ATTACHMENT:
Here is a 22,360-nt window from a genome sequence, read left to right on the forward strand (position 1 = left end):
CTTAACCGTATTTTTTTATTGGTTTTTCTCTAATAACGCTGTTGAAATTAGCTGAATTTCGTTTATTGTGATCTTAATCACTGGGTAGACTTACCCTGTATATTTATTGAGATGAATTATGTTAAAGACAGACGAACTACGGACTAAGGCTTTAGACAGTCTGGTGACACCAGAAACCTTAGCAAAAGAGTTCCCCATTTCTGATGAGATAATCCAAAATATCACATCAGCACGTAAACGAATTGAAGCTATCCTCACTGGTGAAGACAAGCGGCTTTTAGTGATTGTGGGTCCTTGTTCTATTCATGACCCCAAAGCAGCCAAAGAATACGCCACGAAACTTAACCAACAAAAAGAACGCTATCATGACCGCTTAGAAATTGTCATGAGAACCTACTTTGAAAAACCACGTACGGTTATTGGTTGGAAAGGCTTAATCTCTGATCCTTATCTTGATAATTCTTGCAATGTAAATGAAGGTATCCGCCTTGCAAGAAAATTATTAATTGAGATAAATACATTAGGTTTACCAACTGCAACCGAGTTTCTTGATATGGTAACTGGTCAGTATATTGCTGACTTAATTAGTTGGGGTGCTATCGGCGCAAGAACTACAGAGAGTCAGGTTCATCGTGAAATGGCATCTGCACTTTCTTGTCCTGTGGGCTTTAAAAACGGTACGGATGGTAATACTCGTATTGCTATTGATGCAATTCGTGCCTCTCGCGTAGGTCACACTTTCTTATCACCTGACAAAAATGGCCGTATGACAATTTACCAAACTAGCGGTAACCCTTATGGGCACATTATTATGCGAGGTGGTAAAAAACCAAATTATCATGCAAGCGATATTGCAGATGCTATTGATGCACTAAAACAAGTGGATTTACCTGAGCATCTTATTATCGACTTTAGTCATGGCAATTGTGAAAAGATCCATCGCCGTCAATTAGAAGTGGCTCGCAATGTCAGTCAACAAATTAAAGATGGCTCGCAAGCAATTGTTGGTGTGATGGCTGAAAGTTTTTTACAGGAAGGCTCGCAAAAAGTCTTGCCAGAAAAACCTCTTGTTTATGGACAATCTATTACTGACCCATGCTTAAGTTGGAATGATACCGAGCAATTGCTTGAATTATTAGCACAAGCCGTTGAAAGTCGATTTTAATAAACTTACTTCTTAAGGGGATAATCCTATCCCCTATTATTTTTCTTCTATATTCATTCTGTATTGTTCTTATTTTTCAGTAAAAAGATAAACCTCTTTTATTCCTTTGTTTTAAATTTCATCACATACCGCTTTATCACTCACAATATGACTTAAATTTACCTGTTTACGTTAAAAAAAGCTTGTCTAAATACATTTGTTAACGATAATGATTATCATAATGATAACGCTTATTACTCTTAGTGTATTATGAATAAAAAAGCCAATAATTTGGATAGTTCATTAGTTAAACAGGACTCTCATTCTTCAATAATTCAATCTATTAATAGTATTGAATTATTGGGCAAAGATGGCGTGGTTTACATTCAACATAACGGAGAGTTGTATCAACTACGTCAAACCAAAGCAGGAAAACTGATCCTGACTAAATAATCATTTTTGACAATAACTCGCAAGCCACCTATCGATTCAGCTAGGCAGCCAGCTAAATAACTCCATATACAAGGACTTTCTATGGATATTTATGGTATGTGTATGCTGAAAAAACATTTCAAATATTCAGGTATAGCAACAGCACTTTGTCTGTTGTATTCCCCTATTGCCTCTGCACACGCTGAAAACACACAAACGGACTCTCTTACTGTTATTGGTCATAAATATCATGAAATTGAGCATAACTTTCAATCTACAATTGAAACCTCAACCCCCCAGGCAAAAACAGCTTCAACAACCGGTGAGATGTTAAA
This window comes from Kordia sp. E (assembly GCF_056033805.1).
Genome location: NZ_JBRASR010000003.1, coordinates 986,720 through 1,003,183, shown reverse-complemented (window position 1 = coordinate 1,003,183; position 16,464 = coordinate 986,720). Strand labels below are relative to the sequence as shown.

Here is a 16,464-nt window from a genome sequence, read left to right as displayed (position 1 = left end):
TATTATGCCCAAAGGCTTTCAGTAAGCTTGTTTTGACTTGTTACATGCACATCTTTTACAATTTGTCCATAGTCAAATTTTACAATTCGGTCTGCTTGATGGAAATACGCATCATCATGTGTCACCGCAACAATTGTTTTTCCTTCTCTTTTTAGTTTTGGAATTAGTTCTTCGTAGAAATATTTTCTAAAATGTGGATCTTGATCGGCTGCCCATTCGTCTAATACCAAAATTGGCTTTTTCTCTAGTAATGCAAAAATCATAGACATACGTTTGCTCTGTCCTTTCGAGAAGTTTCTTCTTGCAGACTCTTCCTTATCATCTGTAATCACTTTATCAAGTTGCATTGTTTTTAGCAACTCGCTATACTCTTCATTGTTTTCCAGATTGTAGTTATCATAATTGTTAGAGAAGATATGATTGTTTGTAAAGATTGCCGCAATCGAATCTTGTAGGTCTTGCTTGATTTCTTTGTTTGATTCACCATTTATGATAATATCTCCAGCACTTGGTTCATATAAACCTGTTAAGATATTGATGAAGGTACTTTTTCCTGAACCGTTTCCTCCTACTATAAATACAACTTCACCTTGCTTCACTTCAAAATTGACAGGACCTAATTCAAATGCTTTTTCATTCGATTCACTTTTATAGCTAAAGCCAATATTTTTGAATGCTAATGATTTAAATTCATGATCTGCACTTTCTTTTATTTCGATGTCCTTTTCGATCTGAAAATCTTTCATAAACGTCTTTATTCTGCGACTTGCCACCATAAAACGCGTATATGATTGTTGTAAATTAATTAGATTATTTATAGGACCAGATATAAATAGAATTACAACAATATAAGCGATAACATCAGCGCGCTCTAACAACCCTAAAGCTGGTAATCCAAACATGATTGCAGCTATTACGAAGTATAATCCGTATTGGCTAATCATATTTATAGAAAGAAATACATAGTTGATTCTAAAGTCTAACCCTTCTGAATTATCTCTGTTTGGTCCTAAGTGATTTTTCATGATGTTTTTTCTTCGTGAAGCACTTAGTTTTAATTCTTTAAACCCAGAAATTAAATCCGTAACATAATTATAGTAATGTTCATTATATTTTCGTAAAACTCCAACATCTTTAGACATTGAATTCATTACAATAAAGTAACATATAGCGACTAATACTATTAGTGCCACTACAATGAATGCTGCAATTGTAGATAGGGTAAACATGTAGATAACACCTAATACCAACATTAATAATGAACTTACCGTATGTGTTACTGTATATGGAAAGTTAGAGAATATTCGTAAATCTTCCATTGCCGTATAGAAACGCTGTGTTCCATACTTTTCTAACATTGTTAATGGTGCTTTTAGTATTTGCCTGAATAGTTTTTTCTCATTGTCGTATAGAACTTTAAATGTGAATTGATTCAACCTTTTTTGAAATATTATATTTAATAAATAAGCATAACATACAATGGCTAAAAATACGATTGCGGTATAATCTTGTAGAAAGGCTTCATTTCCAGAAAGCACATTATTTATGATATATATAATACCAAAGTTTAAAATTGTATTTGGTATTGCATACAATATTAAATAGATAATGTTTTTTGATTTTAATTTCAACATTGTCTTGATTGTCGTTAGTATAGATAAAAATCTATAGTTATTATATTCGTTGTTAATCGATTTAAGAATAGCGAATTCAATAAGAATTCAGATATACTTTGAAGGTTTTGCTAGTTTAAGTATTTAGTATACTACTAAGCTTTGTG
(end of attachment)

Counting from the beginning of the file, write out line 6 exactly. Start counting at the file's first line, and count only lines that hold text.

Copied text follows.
TATTATGCCCAAAGGCTTTCAGTAAGCTTGTTTTGACTTGTTACATGCACATCTTTTACAATTTGTCCATAGTCAAATTTTACAATTCGGTCTGCTTGATGGAAATACGCATCATCATGTGTCACCGCAACAATTGTTTTTCCTTCTCTTTTTAGTTTTGGAATTAGTTCTTCGTAGAAATATTTTCTAAAATGTGGATCTTGATCGGCTGCCCATTCGTCTAATACCAAAATTGGCTTTTTCTCTAGTAATGCAAAAATCATAGACATACGTTTGCTCTGTCCTTTCGAGAAGTTTCTTCTTGCAGACTCTTCCTTATCATCTGTAATCACTTTATCAAGTTGCATTGTTTTTAGCAACTCGCTATACTCTTCATTGTTTTCCAGATTGTAGTTATCATAATTGTTAGAGAAGATATGATTGTTTGTAAAGATTGCCGCAATCGAATCTTGTAGGTCTTGCTTGATTTCTTTGTTTGATTCACCATTTATGATAATATCTCCAGCACTTGGTTCATATAAACCTGTTAAGATATTGATGAAGGTACTTTTTCCTGAACCGTTTCCTCCTACTATAAATACAACTTCACCTTGCTTCACTTCAAAATTGACAGGACCTAATTCAAATGCTTTTTCATTCGATTCACTTTTATAGCTAAAGCCAATATTTTTGAATGCTAATGATTTAAATTCATGATCTGCACTTTCTTTTATTTCGATGTCCTTTTCGATCTGAAAATCTTTCATAAACGTCTTTATTCTGCGACTTGCCACCATAAAACGCGTATATGATTGTTGTAAATTAATTAGATTATTTATAGGACCAGATATAAATAGAATTACAACAATATAAGCGATAACATCAGCGCGCTCTAACAACCCTAAAGCTGGTAATCCAAACATGATTGCAGCTATTACGAAGTATAATCCGTATTGGCTAATCATATTTATAGAAAGAAATACATAGTTGATTCTAAAGTCTAACCCTTCTGAATTATCTCTGTTTGGTCCTAAGTGATTTTTCATGATGTTTTTTCTTCGTGAAGCACTTAGTTTTAATTCTTTAAACCCAGAAATTAAATCCGTAACATAATTATAGTAATGTTCATTATATTTTCGTAAAACTCCAACATCTTTAGACATTGAATTCATTACAATAAAGTAACATATAGCGACTAATACTATTAGTGCCACTACAATGAATGCTGCAATTGTAGATAGGGTAAACATGTAGATAACACCTAATACCAACATTAATAATGAACTTACCGTATGTGTTACTGTATATGGAAAGTTAGAGAATATTCGTAAATCTTCCATTGCCGTATAGAAACGCTGTGTTCCATACTTTTCTAACATTGTTAATGGTGCTTTTAGTATTTGCCTGAATAGTTTTTTCTCATTGTCGTATAGAACTTTAAATGTGAATTGATTCAACCTTTTTTGAAATATTATATTTAATAAATAAGCATAACATACAATGGCTAAAAATACGATTGCGGTATAATCTTGTAGAAAGGCTTCATTTCCAGAAAGCACATTATTTATGATATATATAATACCAAAGTTTAAAATTGTATTTGGTATTGCATACAATATTAAATAGATAATGTTTTTTGATTTTAATTTCAACATTGTCTTGATTGTCGTTAGTATAGATAAAAATCTATAGTTATTATATTCGTTGTTAATCGATTTAAGAATAGCGAATTCAATAAGAATTCAGATATACTTTGAAGGTTTTGCTAGTTTAAGTATTTAGTATACTACTAAGCTTTGTG